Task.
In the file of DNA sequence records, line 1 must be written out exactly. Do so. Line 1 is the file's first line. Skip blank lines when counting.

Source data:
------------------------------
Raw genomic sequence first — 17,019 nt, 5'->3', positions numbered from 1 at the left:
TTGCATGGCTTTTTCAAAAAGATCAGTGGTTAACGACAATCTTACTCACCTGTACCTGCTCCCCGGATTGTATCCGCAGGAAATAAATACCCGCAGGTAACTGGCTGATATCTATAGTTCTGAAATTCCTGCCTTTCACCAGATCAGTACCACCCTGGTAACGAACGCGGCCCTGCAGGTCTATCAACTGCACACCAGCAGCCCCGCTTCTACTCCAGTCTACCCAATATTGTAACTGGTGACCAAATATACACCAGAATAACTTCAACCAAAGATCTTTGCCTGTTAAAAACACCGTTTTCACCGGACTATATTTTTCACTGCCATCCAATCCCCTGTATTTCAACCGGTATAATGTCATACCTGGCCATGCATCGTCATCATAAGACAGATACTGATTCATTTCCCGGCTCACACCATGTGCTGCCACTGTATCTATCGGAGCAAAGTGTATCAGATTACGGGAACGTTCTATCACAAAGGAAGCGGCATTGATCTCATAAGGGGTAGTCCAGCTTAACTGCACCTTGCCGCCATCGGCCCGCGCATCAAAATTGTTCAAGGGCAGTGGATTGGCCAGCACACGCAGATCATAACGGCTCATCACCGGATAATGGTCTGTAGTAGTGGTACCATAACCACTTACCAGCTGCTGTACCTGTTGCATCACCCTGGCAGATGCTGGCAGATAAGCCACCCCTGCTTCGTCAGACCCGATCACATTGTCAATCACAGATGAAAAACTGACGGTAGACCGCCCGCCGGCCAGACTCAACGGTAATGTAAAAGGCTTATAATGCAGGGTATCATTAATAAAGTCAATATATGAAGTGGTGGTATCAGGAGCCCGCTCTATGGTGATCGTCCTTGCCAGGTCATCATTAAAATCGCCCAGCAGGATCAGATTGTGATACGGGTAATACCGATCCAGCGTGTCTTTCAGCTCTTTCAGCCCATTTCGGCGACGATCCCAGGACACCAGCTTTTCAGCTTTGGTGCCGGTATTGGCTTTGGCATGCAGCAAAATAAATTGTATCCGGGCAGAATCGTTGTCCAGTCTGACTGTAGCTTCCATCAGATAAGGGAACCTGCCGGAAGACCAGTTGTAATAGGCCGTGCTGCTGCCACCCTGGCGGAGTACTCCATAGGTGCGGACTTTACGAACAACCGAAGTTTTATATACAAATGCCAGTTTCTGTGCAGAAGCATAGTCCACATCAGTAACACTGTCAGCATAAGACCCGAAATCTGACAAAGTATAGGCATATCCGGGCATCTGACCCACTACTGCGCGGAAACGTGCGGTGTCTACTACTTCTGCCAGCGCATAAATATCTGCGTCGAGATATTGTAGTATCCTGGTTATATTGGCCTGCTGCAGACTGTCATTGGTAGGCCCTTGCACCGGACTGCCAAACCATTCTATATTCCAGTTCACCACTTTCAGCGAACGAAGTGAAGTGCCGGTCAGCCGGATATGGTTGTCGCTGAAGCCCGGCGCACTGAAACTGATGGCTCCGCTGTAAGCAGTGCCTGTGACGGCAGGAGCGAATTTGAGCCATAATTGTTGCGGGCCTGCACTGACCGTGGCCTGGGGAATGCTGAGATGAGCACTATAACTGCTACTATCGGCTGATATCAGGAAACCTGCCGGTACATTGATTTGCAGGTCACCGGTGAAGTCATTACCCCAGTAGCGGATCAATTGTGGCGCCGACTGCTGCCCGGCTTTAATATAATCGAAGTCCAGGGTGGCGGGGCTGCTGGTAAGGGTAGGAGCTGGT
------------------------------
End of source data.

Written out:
Raw genomic sequence first — 17,019 nt, 5'->3', positions numbered from 1 at the left: